It is the classic case of a problem in need of a solution.
For decades, the concrete industry has relied upon steel, glass and plastic fibres to reinforce concrete. But those materials aren’t great at preventing cracking in concrete. Shortly after pouring, tiny cracks can form in concrete and those fissures eventually become much larger cracks.
Enter Mike Pildysh.
About six years ago, Pildysh, a concrete expert and registered engineer in Ontario, British Columbia and Alberta, set up a company in Calgary called Canadian Greenfield Technologies. The company had one major goal — develop reinforcement products that could mitigate concrete shrinkage cracking, according to a report that appeared this summer in constructconnect.com, a company that provides data to the construction industry.
After considering options, Pildysh and his team selected the fibre from industrial hemp plants.
“We tested a bunch … and the highest tensile strength was hemp,” said Stephen Christensen, vice-president and general manager for Canadian Greenfield Technologies.
Their research showed that hemp fibres reduced cracking and outperformed existing technologies. But there was one large problem: the hemp fibre on the market didn’t meet their needs.
Two types of fibre are found in hemp stalks — bast and hurd. Bast fibres are longer and more valuable than the short hurd fibres.
The bast from traditional hemp decortication plants wasn’t up to snuff for concrete reinforcement because it took multiple cleaning processes to get the hurd out of the bast, said Christensen, who has a PhD in chemistry.
“Our (experience) was in the concrete industry,” he said. “Coming) from the concrete industry, we had no drive (or reason) to enter hemp.”
However, after identifying hemp as the best choice for reinforcing concrete, Christensen and other scientists with Canadian Greenfield had to become experts in processing hemp fibres.
Eventually, they came up with a new process.
“After extensive research … (Canadian Greenfield Technologies) has developed and implemented the HempTrain decorticator technology,” the company said in news release. “The cost of a HempTrain decortication facility is much lower per ton/hour of throughput than conventional decortication technologies, while producing much higher value.”
Canadian Greenfield has been operating its decortication plant in Calgary since 2016. But it is now ready to sell the technology to other players in North America’s hemp industry.
“It is a full-on facility people can buy,” Christensen said. “And we’ll ship it out to them and they’ll be able to get in business, making whatever they want in fibre, hurd, microfibre or both.”
The HempTrain technology is different from hammer milling, the traditional method of separating hemp fibres.
Christensen described a hammer mill as putting hemp stalks on a screen, then beating the stalks with a hammer until the smaller hurd fibres fall through the screen.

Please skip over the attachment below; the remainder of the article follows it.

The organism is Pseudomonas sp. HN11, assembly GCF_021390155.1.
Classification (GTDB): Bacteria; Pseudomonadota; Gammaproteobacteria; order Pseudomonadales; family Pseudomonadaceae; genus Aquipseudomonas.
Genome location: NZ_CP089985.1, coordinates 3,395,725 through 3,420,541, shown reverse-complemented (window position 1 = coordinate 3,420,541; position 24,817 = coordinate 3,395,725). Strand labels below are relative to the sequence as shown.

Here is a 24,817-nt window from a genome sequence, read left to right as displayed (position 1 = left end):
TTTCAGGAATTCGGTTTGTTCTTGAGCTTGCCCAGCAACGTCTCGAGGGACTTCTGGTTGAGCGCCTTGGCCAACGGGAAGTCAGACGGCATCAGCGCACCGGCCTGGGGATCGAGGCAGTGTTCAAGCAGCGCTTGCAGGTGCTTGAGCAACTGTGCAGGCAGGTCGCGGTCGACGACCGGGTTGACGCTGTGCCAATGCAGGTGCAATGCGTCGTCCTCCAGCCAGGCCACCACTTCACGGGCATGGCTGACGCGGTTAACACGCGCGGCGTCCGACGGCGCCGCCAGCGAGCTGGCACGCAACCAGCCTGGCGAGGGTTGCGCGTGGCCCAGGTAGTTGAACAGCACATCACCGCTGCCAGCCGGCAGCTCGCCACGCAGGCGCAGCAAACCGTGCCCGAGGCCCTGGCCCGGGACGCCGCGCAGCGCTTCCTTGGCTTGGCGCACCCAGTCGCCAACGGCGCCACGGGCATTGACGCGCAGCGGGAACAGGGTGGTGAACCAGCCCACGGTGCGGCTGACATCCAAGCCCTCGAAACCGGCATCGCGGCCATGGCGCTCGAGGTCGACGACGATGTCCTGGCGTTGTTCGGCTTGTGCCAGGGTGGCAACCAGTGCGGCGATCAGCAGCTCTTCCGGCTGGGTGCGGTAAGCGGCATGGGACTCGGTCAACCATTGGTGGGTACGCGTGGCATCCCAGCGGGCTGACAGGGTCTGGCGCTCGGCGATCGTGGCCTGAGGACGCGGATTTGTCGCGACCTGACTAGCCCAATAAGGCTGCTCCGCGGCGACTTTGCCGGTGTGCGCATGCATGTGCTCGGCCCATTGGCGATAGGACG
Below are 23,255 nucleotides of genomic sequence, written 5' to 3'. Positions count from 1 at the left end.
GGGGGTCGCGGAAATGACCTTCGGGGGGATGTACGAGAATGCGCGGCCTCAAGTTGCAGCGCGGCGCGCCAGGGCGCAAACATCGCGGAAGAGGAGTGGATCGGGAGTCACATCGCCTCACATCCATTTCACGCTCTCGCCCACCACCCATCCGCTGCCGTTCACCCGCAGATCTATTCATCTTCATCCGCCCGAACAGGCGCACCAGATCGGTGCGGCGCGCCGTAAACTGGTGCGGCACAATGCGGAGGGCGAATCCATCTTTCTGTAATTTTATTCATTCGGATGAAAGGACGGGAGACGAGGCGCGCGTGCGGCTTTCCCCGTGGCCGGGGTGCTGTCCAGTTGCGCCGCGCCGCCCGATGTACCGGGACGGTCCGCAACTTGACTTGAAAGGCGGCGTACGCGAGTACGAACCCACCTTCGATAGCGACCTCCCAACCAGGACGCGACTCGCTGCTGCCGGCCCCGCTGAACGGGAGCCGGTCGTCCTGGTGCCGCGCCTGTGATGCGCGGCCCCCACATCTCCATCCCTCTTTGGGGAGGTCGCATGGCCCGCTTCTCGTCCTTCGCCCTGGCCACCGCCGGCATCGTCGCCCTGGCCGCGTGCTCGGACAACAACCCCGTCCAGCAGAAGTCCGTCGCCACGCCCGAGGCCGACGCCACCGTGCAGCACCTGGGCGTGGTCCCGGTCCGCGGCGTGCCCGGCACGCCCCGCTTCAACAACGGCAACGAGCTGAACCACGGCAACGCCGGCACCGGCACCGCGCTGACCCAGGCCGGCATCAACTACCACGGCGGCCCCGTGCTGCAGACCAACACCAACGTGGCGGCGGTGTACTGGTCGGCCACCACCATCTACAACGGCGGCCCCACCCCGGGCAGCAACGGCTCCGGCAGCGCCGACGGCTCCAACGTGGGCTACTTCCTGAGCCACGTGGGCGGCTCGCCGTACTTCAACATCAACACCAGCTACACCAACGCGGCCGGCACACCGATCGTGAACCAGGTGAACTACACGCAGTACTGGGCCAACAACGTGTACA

The beating can damage the bast fibres, making them unsuitable for concrete reinforcement.
“(HempTrain) works to get a cleaner fibre that is longer and coarser and stronger,” he said.
Hemp fibre from the Canadian Greenfield plant has been used to build skateboard parks across Canada. It was also used in Beijing to construct the bobsled and luge tracks for the 2022 Winter Olympics.
Canadian Greenfield’s hemp fibres can be used in standard concrete, decorative concrete (which contains fewer aggregates) and shotcrete, where concrete is sprayed through a hose.
The market for smooth, crack-free concrete is huge and global, but Canadian Greenfield has also developed other products.
The company is using its hemp decortication plant to make things like kitty litter and soil enhancers.
“About 60 percent of the bale (is) hurd,” Christensen said. “You have to develop some products otherwise you’re just drowning in it. That’s where our garden line and our cat litter … came from.”
The processing technology also produces a “green microfibre stream, rich in CBD”, the company’s website says. CBD, or cannabidiol, is a compound found in the plant tissues of industrial hemp plants. Studies suggest it provides pain relief and has anti-inflammatory properties.
After decades of prohibition in America, about 20 U.S. states now permit the production of hemp for research purposes and federal legislation has been introduced to make it fully legal.
A number of American entrepreneurs are interested in the HempTrain technology and they will travel to Canada this fall to have a look at the decortication plant in Calgary.
“We’re setting up tours for September,” Christensen said.
“We were going to two weeks (of tours) and now it’s going to three…. People really want decortication and there is nothing out there that isn’t steel hammer mills.”